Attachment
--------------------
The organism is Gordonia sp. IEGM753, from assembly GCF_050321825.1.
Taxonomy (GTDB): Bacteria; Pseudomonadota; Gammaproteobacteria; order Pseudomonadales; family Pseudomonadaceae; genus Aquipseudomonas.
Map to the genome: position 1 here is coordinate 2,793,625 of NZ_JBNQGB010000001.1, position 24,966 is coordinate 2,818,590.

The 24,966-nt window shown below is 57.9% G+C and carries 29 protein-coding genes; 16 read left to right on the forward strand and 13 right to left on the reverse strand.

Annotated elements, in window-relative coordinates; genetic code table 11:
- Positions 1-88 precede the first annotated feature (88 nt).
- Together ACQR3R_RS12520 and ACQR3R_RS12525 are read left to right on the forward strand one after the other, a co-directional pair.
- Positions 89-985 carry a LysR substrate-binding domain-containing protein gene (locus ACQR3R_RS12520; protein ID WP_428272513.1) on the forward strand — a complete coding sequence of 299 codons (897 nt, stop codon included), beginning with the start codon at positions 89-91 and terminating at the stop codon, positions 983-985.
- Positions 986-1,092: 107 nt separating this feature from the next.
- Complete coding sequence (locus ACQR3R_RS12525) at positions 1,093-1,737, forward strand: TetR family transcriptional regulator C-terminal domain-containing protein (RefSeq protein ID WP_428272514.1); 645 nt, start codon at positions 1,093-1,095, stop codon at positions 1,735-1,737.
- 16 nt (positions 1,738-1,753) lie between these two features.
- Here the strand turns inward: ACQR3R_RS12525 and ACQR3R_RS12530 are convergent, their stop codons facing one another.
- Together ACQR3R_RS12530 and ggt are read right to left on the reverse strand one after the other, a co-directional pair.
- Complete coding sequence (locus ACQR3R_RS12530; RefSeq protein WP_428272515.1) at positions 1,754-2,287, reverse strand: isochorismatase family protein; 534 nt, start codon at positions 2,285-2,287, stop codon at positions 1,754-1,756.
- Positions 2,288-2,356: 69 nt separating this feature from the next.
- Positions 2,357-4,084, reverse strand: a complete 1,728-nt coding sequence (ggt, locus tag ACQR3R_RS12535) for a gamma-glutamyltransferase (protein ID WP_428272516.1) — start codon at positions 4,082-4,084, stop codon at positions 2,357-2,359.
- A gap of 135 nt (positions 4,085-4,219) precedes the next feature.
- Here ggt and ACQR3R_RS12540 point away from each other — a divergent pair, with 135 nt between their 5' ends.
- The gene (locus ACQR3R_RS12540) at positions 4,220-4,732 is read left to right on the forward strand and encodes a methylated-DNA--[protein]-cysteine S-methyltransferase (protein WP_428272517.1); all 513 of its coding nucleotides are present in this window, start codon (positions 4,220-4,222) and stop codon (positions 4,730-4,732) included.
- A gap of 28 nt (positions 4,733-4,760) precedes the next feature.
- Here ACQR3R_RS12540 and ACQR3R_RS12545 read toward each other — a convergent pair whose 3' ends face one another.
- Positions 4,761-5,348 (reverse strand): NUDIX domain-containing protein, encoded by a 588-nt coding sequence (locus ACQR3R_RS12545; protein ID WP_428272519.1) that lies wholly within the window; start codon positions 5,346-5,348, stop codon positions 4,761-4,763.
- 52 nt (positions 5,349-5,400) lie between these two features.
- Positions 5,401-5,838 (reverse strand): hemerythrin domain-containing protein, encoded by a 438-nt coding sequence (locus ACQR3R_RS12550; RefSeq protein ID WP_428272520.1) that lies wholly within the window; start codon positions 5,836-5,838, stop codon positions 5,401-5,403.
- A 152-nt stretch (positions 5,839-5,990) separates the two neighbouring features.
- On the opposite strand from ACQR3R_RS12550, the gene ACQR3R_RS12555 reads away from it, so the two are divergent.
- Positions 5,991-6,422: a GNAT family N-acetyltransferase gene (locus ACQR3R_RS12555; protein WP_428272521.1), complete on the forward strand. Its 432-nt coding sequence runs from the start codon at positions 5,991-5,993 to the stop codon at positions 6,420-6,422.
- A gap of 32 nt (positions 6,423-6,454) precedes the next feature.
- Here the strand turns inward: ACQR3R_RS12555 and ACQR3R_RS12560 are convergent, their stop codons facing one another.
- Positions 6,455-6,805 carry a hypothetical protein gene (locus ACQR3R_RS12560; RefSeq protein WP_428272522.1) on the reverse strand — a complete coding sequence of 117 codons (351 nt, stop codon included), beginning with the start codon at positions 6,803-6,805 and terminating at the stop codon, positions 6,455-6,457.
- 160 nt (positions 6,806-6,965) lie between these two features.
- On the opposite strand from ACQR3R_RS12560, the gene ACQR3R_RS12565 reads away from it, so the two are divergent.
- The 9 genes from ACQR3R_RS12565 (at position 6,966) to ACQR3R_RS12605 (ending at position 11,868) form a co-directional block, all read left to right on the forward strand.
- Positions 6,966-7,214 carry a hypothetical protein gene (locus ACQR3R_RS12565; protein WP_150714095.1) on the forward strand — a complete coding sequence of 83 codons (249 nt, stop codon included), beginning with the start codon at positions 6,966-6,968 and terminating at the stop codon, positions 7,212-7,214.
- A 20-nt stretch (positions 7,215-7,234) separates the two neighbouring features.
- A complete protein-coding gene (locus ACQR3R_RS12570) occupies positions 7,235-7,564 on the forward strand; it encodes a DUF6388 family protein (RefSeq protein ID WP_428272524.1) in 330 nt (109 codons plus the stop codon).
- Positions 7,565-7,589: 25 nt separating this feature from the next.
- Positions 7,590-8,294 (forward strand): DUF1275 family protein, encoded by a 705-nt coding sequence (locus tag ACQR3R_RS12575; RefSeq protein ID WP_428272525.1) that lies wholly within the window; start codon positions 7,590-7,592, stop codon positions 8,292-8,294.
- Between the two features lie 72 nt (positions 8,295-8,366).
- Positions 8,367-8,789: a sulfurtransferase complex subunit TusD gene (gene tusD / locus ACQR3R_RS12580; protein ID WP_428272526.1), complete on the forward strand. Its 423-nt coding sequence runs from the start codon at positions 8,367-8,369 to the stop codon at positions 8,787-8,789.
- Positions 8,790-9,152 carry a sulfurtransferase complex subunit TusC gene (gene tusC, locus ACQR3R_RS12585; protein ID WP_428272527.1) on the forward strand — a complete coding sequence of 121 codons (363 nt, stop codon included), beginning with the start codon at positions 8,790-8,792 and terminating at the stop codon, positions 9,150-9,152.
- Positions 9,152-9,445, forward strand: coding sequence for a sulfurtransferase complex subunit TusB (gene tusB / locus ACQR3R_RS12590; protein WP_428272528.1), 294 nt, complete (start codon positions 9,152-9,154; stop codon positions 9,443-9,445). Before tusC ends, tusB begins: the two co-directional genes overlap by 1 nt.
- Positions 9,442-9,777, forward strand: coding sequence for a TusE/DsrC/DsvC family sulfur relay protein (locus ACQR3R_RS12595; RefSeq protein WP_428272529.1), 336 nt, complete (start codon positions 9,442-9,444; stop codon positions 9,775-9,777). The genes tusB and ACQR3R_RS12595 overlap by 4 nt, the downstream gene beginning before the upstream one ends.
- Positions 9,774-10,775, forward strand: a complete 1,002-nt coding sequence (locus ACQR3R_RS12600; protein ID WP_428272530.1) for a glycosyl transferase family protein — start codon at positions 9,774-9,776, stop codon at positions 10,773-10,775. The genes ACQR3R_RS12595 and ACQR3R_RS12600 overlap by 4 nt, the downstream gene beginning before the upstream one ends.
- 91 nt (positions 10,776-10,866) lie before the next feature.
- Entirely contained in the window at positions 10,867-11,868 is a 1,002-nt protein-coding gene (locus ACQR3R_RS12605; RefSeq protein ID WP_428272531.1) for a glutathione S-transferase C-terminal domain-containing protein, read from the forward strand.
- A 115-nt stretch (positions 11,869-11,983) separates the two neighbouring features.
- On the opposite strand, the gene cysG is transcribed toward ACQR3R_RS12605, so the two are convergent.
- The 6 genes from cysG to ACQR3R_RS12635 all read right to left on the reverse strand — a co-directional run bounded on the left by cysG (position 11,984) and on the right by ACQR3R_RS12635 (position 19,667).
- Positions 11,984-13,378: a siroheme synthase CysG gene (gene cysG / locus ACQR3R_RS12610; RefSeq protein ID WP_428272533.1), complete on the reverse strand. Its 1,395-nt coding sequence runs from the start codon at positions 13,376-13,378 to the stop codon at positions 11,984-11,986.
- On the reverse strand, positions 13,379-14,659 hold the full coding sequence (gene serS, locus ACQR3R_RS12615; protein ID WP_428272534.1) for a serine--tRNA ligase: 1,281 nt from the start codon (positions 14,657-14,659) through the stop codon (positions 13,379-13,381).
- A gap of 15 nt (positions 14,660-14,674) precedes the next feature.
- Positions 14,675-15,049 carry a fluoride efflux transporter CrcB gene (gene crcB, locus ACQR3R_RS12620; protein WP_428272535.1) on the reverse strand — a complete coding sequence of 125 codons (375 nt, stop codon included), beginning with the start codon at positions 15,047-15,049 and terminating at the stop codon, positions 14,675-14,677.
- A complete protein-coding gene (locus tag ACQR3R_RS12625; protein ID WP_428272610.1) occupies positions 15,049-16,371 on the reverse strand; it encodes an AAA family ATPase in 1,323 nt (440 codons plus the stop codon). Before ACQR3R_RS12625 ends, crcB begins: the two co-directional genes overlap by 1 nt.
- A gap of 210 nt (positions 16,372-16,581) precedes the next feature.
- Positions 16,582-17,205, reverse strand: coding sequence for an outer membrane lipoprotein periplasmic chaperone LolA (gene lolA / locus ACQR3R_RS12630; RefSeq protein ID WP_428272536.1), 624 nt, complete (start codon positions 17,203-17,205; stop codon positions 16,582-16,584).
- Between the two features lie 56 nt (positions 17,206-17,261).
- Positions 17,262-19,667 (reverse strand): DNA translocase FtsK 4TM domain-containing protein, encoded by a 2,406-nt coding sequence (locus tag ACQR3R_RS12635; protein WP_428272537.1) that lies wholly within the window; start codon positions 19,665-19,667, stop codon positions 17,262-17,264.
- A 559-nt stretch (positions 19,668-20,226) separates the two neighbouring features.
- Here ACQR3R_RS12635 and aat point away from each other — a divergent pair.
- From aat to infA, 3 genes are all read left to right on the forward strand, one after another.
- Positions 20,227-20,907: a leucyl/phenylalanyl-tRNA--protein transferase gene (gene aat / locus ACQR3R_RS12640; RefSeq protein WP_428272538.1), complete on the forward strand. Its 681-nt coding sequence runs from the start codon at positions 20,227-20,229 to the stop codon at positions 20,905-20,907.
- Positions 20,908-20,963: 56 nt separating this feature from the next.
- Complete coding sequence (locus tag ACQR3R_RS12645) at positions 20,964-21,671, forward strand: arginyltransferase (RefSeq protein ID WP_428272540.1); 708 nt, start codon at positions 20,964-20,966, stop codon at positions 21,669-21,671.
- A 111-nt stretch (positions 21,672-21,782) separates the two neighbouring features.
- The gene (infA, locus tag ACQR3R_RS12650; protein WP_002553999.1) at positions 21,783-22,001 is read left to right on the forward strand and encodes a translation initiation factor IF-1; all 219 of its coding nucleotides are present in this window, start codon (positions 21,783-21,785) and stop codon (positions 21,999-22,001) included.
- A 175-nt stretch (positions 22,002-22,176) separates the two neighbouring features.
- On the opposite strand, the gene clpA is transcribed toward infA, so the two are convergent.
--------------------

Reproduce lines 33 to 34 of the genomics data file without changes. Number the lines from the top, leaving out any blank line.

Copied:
- The 9 genes from ACQR3R_RS12565 (at position 6,966) to ACQR3R_RS12605 (ending at position 11,868) form a co-directional block, all read left to right on the forward strand.
- Positions 6,966-7,214 carry a hypothetical protein gene (locus ACQR3R_RS12565; protein WP_150714095.1) on the forward strand — a complete coding sequence of 83 codons (249 nt, stop codon included), beginning with the start codon at positions 6,966-6,968 and terminating at the stop codon, positions 7,212-7,214.